The Greeks have given the world so many great things: astounding works of art and philosophy, dazzling mythology, and most importantly, dogs.
Don’t get us wrong — we’re fans of high-brow literature and ideas. However, the collected works of Aristotle aren’t nearly as adorable and engaging as a beautiful puppy, so we’re going to focus on the wonderful six Greek dog breeds.
1. Greek Shepherd
Also known as the Greek Sheepdog, the Greek Shepherd is a large dog that was bred to protect livestock in the mountainous regions of the country. Often weighing more than 100 pounds, these dogs are usually black, white, gray, or a mixture of the three, and they have big heads and broad chests — perfect for fending off predators.
Standing up to predators is something that these dogs don’t shy away from. They’ve been called upon to fight off wolves, bears, and other ferocious animals, so you can be absolutely certain that they can protect you from that suspicious-looking squirrel in your backyard.
Alopekis are tiny little pooches that look more like foxes than dogs; in fact, the name means “fox-like” in Greek. However, they’re just as friendly, outgoing, and eager to please as any other mutt you’ll ever meet, making them ideal companions for both city- and country-dwellers alike.
Mentions of the breed have been found in the works of everyone from Aristophanes to Aristotle, giving them quite the distinguished pedigree. Sadly, though, they’re on the verge of extinction, and concerted efforts need to be made to rescue them from fading into oblivion.
Another small breed that tops the scales at 17 pounds, Kokonis have long bodies and curved tails. They come in a wide variety of colors, so you can find one that comes in just about any mix that you prefer.
These dogs have a surprisingly powerful bark, making them excellent watchdogs. However, they don’t unleash that bark often, so they can make wonderful companions for apartment dwellers.
4. Greek Harehound
As you might expect, the Greek Harehound was originally bred for tracking and hunting rabbits in Greece. The only color that they come in is black and tan, and they weigh around 45 pounds or so.
They’re technically scent hounds, so they have powerful noses and love to track anything that comes across their paths. If you decide to own one, be sure to keep them on a tight leash, or you might discover that they’re racing down the road in pursuit of the last thing they smelled.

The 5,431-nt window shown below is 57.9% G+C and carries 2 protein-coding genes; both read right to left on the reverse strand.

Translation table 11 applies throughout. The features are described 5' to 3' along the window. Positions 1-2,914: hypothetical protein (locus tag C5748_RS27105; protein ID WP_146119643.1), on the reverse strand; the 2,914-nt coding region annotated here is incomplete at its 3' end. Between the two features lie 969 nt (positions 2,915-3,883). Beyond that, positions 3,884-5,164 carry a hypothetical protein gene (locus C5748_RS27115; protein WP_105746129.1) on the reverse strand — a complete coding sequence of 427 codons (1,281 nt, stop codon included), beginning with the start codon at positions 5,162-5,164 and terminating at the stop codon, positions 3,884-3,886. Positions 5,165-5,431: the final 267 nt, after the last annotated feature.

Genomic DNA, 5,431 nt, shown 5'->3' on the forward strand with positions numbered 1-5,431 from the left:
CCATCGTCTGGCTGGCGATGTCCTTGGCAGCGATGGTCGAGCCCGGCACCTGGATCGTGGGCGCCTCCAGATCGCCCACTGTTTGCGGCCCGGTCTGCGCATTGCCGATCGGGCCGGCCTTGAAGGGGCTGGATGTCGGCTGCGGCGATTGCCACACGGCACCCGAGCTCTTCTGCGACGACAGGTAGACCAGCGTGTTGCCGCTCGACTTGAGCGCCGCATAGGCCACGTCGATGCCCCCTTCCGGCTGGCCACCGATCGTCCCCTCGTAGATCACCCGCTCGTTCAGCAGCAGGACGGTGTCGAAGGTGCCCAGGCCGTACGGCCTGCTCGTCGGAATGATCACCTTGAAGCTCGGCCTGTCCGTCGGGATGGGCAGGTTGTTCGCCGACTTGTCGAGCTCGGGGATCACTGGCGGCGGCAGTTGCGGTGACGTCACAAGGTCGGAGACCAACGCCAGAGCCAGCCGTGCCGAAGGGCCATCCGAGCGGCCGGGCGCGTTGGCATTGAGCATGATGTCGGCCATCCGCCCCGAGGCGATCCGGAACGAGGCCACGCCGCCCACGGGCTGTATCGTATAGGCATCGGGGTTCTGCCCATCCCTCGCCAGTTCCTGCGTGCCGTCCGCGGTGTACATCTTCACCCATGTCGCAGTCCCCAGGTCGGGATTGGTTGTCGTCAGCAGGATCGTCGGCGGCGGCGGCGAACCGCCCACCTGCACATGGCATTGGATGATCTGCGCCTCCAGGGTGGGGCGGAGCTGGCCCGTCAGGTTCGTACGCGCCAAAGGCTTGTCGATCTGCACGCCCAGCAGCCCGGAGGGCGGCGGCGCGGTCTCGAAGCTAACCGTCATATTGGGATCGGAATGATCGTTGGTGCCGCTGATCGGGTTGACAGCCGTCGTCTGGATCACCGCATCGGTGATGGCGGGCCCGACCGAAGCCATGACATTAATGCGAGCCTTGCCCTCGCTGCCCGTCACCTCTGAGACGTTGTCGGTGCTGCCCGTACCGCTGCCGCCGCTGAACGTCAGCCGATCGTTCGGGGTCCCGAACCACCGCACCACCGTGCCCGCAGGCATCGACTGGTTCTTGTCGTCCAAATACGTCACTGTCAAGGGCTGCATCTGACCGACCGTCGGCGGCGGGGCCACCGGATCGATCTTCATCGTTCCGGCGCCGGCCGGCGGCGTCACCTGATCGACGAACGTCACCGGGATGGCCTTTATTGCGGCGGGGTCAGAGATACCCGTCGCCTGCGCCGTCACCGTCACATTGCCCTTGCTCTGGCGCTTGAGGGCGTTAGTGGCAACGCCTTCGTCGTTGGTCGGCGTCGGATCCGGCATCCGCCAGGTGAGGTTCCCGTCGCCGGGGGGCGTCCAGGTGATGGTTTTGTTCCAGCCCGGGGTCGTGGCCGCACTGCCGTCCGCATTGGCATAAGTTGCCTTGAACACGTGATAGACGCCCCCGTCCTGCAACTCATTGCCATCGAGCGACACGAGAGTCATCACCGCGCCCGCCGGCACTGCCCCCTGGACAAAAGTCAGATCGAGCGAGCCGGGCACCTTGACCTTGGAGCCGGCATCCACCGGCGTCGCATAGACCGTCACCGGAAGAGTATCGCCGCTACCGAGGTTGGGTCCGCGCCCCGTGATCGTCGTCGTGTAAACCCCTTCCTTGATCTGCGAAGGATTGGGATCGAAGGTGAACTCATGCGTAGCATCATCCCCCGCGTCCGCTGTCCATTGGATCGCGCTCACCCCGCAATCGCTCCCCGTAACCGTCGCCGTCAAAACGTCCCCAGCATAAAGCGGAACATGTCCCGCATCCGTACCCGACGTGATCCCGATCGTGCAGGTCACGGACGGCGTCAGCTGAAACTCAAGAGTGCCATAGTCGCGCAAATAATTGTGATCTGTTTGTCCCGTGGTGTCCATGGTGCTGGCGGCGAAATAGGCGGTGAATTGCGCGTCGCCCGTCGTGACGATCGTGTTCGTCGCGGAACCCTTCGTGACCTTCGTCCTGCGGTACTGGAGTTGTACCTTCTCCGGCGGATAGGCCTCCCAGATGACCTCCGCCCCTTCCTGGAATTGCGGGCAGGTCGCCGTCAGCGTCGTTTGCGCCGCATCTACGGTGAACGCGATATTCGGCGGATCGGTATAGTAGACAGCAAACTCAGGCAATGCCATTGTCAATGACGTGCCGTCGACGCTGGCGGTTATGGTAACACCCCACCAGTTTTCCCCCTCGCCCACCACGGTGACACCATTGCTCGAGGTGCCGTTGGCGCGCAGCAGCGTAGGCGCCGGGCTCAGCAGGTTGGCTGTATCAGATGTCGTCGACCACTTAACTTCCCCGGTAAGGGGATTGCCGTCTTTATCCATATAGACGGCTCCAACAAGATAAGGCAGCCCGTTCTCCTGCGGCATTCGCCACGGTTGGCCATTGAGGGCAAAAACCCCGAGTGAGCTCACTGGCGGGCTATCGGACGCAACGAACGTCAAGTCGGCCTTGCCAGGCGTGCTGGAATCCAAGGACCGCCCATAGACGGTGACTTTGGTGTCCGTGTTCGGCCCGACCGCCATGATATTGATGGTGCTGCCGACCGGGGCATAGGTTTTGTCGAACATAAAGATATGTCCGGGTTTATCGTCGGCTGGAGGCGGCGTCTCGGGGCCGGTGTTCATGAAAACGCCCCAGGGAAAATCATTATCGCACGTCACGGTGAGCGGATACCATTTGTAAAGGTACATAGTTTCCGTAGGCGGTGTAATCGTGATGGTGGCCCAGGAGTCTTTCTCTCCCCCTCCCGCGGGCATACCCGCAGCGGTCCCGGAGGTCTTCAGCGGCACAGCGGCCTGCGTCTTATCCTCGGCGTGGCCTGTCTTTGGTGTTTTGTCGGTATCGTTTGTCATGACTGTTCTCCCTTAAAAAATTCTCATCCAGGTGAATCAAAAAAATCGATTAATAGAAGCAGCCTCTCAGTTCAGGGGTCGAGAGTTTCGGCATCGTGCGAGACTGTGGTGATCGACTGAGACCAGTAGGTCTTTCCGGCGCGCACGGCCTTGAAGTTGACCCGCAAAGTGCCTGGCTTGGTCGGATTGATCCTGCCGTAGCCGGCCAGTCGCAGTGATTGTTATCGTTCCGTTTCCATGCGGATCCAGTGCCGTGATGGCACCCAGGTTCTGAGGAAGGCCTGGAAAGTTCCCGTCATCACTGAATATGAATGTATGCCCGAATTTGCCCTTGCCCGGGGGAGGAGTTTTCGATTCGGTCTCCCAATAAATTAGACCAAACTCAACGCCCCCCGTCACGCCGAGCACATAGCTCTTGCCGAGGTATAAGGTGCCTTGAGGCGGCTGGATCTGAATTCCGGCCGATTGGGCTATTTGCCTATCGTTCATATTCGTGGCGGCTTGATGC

5. Cretan Hound
Originating on the island of Crete, the Cretan Hound is one of the oldest dog breeds in existence, as its origins date back at least 3,500 years. They’re incredibly fast and agile, making them perfect for hunting smaller game like hares.
These dogs are slender and sophisticated, and you’d never expect them to be capable hunters by looking at them. Turn them loose in pursuit of their quarry, though, and you’ll see just what kinds of efficient predators these dogs really are.
6. Molossus of Epirus
The last dog on this list is also the biggest. The Molossus of Epirus is a truly massive pooch, tipping the scales at 140 pounds. They’ve been around since at least the time of Alexander the Great, as he used them to protect his livestock and subdue his opponents.
Many experts believe the Molossus of Epirus to be the dominant ancestor of modern Mastiff breeds. Regardless of whether that’s true, one thing’s for sure: If we ever decide to try to conquer the known world, this is the dog we want at our sides.
It’s All Greek to Us
While Greece may not be home to that many dog breeds, the few that it’s given the world have been wonderful indeed. From the small, fox-like Alopekis to the massive war beast, the Molossus of Epirus, Greek dogs are as varied and beautiful as their culture.
In fact, after seeing some of the mutts that this country can produce, we have a better understanding of how they boasted the world’s most dominant civilization for so long.
If you’re enjoying traveling the world through seeing the different dog breeds from different countries, take a look at some of our other international breed posts:
Featured Image Credit: leonardo_da_gressignan, Shutterstock